Sec. 733.106(4), Fla. Stat. reads:

When costs and attorney’s fees are to be paid from the estate, the court may direct from what part of the estate they shall be paid. [Emphasis added]

In In re Estate of Lane, 562 So. 2d 352 (Fla. 4th DCA 1990), the court held that before the trial court may assesses fees against a beneficiary’s share of an estate pursuant to §733.106(4), there must be a finding of bad faith or wrongdoing by the beneficiary which would warrant such an assessment.

Additionally, §733.6175(2), Fla. Stat. reads:

Court proceedings to determine reasonable compensation of the personal representative or any person employed by the personal representative, if required, are a part of the estate administration process, and the costs, including attorneys’ fees, of the person assuming the burden of proof of propriety of the employment and reasonableness of the compensation shall be determined by the court and paid from the assets of the estate unless the court finds the requested compensation to be substantially unreasonable. The court shall direct from which part of the estate the compensation shall be paid. [Emphasis added]

In Geary v. Butzel Long, 13 So. 3d 149 (Fla. 4th DCA 2009), the court expanded the holding in Estate of Lane and held that before the trial court may assesses fees against a beneficiary’s share of an estate pursuant to §733.6175(2), there must be a finding of bad faith, wrongdoing, or frivolous litigation by the beneficiary which would warrant such an assessment.

“Frivolous” is defined as “of little weight or importance; having no basis in law or fact; light, slight, sham, irrelevant, superficial.” SeeAllen v. Estate of Dutton, 384 So. 2d 171 (Fla. 5th DCA 1980), citing Webster’s Third New International Dictionary (1976). A frivolous claim is “one that is so readily recognizable as devoid of merit on the face of the record that there is little, if any, prospect whatsoever that it can ever succeed” [Wiggins v. Southern Management Corp., 629 So. 2d 1022 (Fla. 4th DCA 1993], or the action is “so clearly devoid of merit, both on the facts and the law, as to be completely untenable”. [United Cos. Fin. Corp. v. Hughes, 460 So. 2d 585 (Fla. 2d DCA 1984)]. “A frivolous argument is one which is so devoid of merit that it can be determined without argument or research.” SeeSmalbein v. Volusia County Sch. Bd., 801 So. 2d 169 (Fla. 5th DCA 2001), footnote 3.

Query, does the same rule apply to trusts? Refer to §§736.1004(2), 736.1005(2), 736.1006(2), and 736.1007(9), Fla. Stat.

736.1004 Attorney’s fees and costs.

(1)(a) In all actions for breach of fiduciary duty or challenging the exercise of, or failure to exercise, a trustee’s powers; and

(b) In proceedings arising under ss. 736.0410 736.0417, the court shall award taxable costs as in chancery actions, including attorney fees and guardian ad litem fees.

(2) When awarding taxable costs under this section, including attorney fees and guardian ad litem fees, the court, in its discretion, may direct payment from a party’s interest, if any, in the trust or enter a judgment that may be satisfied from other property of the party, or both.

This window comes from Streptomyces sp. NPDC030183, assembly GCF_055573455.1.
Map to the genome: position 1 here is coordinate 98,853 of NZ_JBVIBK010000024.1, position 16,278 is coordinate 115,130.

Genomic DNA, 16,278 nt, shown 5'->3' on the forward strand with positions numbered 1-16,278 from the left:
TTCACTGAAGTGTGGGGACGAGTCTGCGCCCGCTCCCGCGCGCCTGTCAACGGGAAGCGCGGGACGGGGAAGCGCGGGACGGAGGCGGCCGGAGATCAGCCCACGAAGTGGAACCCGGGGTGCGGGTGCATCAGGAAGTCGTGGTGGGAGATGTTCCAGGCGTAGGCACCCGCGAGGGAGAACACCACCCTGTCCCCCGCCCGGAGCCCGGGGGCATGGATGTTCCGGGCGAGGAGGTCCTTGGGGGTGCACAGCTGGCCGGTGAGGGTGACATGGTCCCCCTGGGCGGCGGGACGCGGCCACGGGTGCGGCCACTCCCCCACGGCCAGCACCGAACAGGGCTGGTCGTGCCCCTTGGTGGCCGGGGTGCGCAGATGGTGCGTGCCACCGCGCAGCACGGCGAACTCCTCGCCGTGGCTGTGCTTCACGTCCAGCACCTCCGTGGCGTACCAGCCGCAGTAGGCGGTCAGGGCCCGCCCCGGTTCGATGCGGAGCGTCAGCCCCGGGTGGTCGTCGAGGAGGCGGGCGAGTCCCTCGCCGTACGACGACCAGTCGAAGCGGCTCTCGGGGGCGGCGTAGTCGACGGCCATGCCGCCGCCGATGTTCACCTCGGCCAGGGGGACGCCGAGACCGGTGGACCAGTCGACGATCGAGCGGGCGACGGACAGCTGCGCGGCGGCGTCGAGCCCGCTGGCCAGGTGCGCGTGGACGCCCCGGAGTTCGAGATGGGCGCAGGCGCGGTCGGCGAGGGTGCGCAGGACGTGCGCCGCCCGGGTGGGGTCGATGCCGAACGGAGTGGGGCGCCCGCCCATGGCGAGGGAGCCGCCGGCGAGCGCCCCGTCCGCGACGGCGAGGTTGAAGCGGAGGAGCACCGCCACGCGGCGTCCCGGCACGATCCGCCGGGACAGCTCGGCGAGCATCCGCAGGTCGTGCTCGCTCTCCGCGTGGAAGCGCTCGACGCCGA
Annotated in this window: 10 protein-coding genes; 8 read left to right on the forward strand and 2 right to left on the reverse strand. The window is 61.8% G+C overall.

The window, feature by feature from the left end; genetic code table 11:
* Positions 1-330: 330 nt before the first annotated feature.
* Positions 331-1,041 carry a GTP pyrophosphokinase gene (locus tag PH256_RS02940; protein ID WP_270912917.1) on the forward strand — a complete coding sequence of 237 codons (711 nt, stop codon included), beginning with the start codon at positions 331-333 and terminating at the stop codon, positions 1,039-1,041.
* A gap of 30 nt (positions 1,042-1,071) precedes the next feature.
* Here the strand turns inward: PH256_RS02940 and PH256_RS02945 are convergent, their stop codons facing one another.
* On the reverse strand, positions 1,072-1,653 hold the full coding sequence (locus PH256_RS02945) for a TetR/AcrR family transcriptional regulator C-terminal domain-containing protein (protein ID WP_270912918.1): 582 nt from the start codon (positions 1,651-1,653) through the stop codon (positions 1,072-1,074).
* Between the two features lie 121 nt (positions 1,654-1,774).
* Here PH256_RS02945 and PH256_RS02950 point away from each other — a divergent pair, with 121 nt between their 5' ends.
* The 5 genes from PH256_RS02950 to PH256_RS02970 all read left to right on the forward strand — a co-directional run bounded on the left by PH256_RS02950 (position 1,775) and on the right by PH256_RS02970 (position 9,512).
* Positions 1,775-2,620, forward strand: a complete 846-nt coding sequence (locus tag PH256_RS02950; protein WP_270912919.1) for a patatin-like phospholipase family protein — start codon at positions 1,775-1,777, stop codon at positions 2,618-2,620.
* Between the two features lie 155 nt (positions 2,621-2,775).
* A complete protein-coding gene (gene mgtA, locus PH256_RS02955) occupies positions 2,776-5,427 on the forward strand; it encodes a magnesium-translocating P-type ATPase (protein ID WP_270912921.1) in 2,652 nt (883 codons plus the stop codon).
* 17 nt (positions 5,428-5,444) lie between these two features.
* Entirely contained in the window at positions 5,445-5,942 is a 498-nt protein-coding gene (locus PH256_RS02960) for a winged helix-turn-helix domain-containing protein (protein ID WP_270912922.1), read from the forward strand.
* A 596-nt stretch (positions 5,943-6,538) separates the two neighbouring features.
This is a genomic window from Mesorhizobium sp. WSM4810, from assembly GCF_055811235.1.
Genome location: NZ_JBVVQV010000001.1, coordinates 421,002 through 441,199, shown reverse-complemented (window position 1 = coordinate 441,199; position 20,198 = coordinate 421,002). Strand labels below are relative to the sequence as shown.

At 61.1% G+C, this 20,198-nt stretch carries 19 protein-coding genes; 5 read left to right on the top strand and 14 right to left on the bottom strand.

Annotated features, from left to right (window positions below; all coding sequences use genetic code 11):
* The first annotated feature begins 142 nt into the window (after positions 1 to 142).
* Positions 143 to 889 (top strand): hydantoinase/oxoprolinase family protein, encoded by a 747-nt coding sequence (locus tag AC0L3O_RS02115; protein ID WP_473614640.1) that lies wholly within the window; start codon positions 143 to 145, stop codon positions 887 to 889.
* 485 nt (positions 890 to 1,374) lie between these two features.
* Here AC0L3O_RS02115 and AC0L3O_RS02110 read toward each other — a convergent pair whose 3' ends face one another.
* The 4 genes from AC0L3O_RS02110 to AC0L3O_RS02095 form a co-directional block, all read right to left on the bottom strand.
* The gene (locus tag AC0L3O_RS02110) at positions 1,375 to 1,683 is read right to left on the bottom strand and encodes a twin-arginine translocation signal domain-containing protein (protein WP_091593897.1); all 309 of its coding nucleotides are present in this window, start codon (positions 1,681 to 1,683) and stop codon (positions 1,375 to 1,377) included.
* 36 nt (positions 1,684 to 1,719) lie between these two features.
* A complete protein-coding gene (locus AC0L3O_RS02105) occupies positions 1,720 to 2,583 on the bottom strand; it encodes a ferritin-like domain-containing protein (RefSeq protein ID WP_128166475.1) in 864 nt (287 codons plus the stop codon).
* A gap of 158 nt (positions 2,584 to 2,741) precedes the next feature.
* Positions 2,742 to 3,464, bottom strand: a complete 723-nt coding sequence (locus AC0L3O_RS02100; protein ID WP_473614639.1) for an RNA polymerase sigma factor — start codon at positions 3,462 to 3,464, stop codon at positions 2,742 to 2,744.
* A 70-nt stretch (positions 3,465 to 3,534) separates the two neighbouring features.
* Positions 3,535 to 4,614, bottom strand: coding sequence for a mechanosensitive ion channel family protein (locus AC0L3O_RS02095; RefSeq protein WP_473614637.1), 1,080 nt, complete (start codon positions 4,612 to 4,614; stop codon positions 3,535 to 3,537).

History. s. 10, ch. 2006 217.

736.1005 Attorney’s fees for services to the trust.

(1) Any attorney who has rendered services to a trust may be awarded reasonable compensation from the trust. The attorney may apply to the court for an order awarding attorney’s fees and, after notice and service on the trustee and all beneficiaries entitled to an accounting under s. 736.0813, the court shall enter an order on the fee application.

(2) Whenever attorney’s fees are to be paid out of the trust, the court, in its discretion, may direct from what part of the trust the fees shall be paid.

(3) Except when a trustee’s interest may be adverse in a particular matter, the attorney shall give reasonable notice in writing to the trustee of the attorney’s retention by an interested person and the attorney’s entitlement to fees pursuant to this section. A court may reduce any fee award for services rendered by the attorney prior to the date of actual notice to the trustee, if the actual notice date is later than a date of reasonable notice. In exercising this discretion, the court may exclude compensation for services rendered after the reasonable notice date but prior to the date of actual notice.

History. s. 10, ch. 2006 217.

736.1006 Costs in trust proceedings.

(1) In all trust proceedings, costs may be awarded as in chancery actions.

(2) Whenever costs are to be paid out of the trust, the court, in its discretion, may direct from what part of the trust the costs shall be paid.

History. s. 10, ch. 2006 217.

736.1007 Trustee’s attorney’s fees.—

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(9) Court proceedings to determine compensation, if required, are a part of the trust administration process, and the costs, including fees for the trustee’s attorney, shall be determined by the court and paid from the assets of the trust unless the court finds the attorney’s fees request to be substantially unreasonable. The court shall direct from what part of the trust the fees are to be paid.